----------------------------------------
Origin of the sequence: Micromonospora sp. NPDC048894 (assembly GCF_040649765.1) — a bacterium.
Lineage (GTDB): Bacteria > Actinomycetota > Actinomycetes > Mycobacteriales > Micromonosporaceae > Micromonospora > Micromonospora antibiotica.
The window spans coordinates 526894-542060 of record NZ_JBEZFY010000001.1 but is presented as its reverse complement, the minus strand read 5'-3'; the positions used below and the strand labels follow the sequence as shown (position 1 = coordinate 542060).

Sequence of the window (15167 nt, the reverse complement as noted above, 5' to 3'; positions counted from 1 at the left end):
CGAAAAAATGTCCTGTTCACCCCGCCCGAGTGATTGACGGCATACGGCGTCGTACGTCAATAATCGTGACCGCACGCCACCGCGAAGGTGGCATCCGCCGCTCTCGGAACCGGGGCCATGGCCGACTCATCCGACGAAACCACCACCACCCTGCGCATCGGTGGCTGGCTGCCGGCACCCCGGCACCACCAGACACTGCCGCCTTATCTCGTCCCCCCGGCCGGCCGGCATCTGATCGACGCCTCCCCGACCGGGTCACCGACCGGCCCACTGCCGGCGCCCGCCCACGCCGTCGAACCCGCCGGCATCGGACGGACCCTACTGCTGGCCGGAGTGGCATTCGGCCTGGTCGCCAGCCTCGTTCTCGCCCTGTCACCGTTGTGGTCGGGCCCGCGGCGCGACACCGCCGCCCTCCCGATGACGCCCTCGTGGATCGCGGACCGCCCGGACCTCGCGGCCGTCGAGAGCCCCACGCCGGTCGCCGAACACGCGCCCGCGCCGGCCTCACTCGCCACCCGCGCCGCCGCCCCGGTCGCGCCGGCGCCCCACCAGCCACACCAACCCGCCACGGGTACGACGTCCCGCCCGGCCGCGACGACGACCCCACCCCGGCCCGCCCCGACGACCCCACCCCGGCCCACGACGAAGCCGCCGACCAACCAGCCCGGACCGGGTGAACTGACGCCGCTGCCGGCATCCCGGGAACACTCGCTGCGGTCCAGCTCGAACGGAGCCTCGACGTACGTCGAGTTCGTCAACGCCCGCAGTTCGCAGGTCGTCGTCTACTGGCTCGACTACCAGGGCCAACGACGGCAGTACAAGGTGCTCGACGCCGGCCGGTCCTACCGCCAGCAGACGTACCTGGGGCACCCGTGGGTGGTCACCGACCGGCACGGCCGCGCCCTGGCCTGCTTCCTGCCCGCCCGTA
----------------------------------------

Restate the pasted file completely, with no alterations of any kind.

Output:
Origin of the sequence: Micromonospora sp. NPDC048894 (assembly GCF_040649765.1) — a bacterium.
Lineage (GTDB): Bacteria > Actinomycetota > Actinomycetes > Mycobacteriales > Micromonosporaceae > Micromonospora > Micromonospora antibiotica.
The window spans coordinates 526894-542060 of record NZ_JBEZFY010000001.1 but is presented as its reverse complement, the minus strand read 5'-3'; the positions used below and the strand labels follow the sequence as shown (position 1 = coordinate 542060).

Sequence of the window (15167 nt, the reverse complement as noted above, 5' to 3'; positions counted from 1 at the left end):
CGAAAAAATGTCCTGTTCACCCCGCCCGAGTGATTGACGGCATACGGCGTCGTACGTCAATAATCGTGACCGCACGCCACCGCGAAGGTGGCATCCGCCGCTCTCGGAACCGGGGCCATGGCCGACTCATCCGACGAAACCACCACCACCCTGCGCATCGGTGGCTGGCTGCCGGCACCCCGGCACCACCAGACACTGCCGCCTTATCTCGTCCCCCCGGCCGGCCGGCATCTGATCGACGCCTCCCCGACCGGGTCACCGACCGGCCCACTGCCGGCGCCCGCCCACGCCGTCGAACCCGCCGGCATCGGACGGACCCTACTGCTGGCCGGAGTGGCATTCGGCCTGGTCGCCAGCCTCGTTCTCGCCCTGTCACCGTTGTGGTCGGGCCCGCGGCGCGACACCGCCGCCCTCCCGATGACGCCCTCGTGGATCGCGGACCGCCCGGACCTCGCGGCCGTCGAGAGCCCCACGCCGGTCGCCGAACACGCGCCCGCGCCGGCCTCACTCGCCACCCGCGCCGCCGCCCCGGTCGCGCCGGCGCCCCACCAGCCACACCAACCCGCCACGGGTACGACGTCCCGCCCGGCCGCGACGACGACCCCACCCCGGCCCGCCCCGACGACCCCACCCCGGCCCACGACGAAGCCGCCGACCAACCAGCCCGGACCGGGTGAACTGACGCCGCTGCCGGCATCCCGGGAACACTCGCTGCGGTCCAGCTCGAACGGAGCCTCGACGTACGTCGAGTTCGTCAACGCCCGCAGTTCGCAGGTCGTCGTCTACTGGCTCGACTACCAGGGCCAACGACGGCAGTACAAGGTGCTCGACGCCGGCCGGTCCTACCGCCAGCAGACGTACCTGGGGCACCCGTGGGTGGTCACCGACCGGCACGGCCGCGCCCTGGCCTGCTTCCTGCCCGCCCGTA